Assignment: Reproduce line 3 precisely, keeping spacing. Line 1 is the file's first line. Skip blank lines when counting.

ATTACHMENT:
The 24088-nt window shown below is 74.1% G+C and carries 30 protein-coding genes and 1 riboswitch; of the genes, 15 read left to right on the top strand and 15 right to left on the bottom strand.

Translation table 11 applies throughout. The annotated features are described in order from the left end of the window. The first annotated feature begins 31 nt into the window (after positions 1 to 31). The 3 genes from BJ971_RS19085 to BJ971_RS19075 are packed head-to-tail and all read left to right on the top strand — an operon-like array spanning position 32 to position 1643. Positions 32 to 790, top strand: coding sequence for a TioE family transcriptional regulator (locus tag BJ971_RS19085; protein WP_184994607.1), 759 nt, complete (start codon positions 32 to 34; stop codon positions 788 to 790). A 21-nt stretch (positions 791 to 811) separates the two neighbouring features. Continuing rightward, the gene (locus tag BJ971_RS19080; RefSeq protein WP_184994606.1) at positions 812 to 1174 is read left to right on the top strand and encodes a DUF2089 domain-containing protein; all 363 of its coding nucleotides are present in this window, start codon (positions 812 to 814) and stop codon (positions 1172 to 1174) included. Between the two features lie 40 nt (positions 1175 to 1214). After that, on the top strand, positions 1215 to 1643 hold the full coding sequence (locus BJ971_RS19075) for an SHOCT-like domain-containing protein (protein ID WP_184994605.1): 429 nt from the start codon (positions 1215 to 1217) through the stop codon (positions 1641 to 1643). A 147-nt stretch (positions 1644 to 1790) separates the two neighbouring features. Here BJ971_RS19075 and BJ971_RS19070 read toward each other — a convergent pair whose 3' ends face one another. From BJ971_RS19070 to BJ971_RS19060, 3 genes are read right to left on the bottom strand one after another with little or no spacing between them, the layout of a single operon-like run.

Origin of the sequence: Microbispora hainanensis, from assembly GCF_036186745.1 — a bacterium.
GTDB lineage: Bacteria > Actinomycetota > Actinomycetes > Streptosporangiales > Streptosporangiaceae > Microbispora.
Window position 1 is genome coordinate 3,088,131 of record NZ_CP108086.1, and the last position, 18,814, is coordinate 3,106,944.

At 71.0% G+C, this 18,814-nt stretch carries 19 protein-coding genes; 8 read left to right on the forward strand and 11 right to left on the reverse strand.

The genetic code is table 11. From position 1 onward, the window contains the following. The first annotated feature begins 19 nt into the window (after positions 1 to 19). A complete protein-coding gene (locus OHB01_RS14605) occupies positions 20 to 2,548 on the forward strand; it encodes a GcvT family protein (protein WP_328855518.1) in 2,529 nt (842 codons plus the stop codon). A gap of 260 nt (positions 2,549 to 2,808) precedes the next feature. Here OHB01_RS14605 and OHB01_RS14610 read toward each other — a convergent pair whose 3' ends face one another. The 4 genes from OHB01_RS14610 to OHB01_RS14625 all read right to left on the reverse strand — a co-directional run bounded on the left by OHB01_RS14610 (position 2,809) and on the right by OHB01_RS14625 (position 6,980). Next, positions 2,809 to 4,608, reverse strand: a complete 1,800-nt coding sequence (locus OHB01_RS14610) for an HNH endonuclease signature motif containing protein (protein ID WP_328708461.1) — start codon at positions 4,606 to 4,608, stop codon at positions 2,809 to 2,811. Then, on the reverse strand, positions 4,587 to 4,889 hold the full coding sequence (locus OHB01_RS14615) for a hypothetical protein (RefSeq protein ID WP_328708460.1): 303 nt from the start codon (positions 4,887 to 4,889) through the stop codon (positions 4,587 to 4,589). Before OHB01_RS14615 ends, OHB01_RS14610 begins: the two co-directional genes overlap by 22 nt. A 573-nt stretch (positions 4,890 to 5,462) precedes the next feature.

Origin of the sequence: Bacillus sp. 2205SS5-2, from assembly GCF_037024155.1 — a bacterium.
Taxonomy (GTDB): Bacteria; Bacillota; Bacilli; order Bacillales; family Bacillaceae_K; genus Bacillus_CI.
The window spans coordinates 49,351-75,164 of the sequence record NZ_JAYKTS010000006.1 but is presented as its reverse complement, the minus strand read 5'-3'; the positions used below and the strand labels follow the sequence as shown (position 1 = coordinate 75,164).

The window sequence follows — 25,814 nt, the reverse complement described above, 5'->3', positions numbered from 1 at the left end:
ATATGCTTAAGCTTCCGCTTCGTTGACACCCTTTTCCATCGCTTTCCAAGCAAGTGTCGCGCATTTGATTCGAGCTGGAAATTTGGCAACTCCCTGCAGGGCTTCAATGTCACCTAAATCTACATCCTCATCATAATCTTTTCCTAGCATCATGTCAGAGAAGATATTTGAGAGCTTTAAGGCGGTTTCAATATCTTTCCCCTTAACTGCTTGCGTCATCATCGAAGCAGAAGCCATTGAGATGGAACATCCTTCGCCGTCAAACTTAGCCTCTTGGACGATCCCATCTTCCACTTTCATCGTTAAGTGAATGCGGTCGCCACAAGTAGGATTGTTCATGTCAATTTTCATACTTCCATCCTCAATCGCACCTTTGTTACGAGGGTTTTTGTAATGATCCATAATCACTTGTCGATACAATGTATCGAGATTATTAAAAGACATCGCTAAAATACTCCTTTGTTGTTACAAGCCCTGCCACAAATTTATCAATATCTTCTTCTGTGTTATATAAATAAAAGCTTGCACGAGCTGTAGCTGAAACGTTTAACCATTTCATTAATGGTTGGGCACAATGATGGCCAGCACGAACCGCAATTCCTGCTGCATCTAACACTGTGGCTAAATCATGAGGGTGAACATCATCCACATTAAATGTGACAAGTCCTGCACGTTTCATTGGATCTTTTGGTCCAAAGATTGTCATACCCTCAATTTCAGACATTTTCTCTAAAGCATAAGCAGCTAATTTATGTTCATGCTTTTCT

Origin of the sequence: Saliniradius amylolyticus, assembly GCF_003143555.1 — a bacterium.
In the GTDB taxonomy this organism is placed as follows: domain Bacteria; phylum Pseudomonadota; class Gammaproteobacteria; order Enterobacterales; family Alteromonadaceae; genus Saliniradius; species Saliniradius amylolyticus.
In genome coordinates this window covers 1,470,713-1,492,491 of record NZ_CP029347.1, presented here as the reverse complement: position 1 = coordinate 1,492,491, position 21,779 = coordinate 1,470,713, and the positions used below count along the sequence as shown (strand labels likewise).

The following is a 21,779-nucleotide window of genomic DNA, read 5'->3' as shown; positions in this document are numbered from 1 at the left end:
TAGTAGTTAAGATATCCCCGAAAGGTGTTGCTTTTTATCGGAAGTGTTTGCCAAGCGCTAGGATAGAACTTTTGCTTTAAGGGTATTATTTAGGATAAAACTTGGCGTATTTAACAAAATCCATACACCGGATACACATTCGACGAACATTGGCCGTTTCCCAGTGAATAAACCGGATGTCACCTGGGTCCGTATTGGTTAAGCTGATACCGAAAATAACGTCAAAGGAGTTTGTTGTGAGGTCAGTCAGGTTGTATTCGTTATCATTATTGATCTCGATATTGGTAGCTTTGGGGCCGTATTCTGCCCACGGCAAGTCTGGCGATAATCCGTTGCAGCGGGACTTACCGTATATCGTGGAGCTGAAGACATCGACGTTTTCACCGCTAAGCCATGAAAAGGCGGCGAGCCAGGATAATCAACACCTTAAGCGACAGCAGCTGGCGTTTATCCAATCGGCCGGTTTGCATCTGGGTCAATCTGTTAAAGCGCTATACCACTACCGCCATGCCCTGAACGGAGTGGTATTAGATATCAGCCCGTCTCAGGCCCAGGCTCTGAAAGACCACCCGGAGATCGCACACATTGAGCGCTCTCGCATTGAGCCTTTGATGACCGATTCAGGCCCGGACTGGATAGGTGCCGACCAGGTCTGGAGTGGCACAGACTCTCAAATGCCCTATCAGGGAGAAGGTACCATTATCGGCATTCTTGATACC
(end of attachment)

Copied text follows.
Origin of the sequence: Microbispora hainanensis, from assembly GCF_036186745.1 — a bacterium.